According to our own Regency Property Mgmt. data on single family homes and up/down duplexes, the average rental rate is $1100.00 per month utilities not included.   Our data includes houses spread throughout the city, except in the Core areas.  

The most popular areas for investors purchasing rental homes these days are in Broders Annex, General Hospital area, Assiniboia Place, and Arnheim Place.  There is so much rejuvenation going on these areas and some good deals are still to be found if you can spend the time doing some renovations. We are seeing ‘fixer-uppers’ selling in these areas between $180-220,000 and after renovations getting rents in the $1200 -1500.00 per month range and in some cases, even more.    However, not every investor has time to do renovations, so most investors are now buying decent two to three bedroom homes in that $200,000 to $250,000 range and getting rents in and around the $1200 to $1400 per month which should cash-flow with the required 20% down-payment. These kinds of properties are always available on the market but don’t last too long. A buyer has to be ready and willing to act fast and will probably pay close to asking price in this market.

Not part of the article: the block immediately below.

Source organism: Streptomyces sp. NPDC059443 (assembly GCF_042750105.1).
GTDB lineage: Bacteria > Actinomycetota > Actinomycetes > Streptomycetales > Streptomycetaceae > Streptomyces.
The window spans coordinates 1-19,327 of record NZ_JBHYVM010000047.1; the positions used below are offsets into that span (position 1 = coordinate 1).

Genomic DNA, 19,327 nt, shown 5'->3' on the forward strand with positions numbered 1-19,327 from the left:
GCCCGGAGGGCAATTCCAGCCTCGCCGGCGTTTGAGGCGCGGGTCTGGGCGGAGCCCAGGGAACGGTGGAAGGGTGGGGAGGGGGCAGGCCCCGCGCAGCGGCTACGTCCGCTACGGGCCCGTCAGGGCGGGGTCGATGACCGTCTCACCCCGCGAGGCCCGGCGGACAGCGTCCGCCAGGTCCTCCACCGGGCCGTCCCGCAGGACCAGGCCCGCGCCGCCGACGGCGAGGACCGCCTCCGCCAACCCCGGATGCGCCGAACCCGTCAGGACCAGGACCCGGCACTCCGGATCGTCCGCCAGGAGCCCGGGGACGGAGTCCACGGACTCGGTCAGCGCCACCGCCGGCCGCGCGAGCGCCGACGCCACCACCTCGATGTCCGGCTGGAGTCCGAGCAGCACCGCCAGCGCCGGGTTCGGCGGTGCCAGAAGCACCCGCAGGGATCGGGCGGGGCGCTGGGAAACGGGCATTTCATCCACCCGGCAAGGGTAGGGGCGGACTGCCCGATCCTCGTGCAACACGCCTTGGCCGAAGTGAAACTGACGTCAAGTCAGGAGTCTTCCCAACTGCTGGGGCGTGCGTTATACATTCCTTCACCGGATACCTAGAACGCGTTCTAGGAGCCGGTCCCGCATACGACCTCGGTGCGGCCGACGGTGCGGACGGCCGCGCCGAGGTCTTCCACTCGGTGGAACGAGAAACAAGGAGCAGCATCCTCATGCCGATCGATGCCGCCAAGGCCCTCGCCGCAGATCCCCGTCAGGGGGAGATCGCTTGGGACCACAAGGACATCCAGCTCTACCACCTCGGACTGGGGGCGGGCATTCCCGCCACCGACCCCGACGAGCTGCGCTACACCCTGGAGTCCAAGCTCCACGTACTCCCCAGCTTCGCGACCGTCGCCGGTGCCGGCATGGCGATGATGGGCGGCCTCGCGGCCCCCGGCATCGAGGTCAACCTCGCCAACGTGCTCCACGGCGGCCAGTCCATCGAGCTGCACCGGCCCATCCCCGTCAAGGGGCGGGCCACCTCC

All this real estate activity and low vacancy rates are the result of Regina’s low unemployment rate, record high levels of continuous immigration into the province and the booming provincial economy across all sectors including construction, oil, potash and mining. Regina is seeing very stable, balanced market conditions in both the real estate and the rental market this year and expects more of the same into the future. Although housing prices and rental rates have more than doubled over the past four years, the average cost of a great rental home is still very reasonable and although rents continue to increase, the rate of the increases is moderating.  Regina is still a great place to consider for long-term real estate investing.

Cautionary note on property managers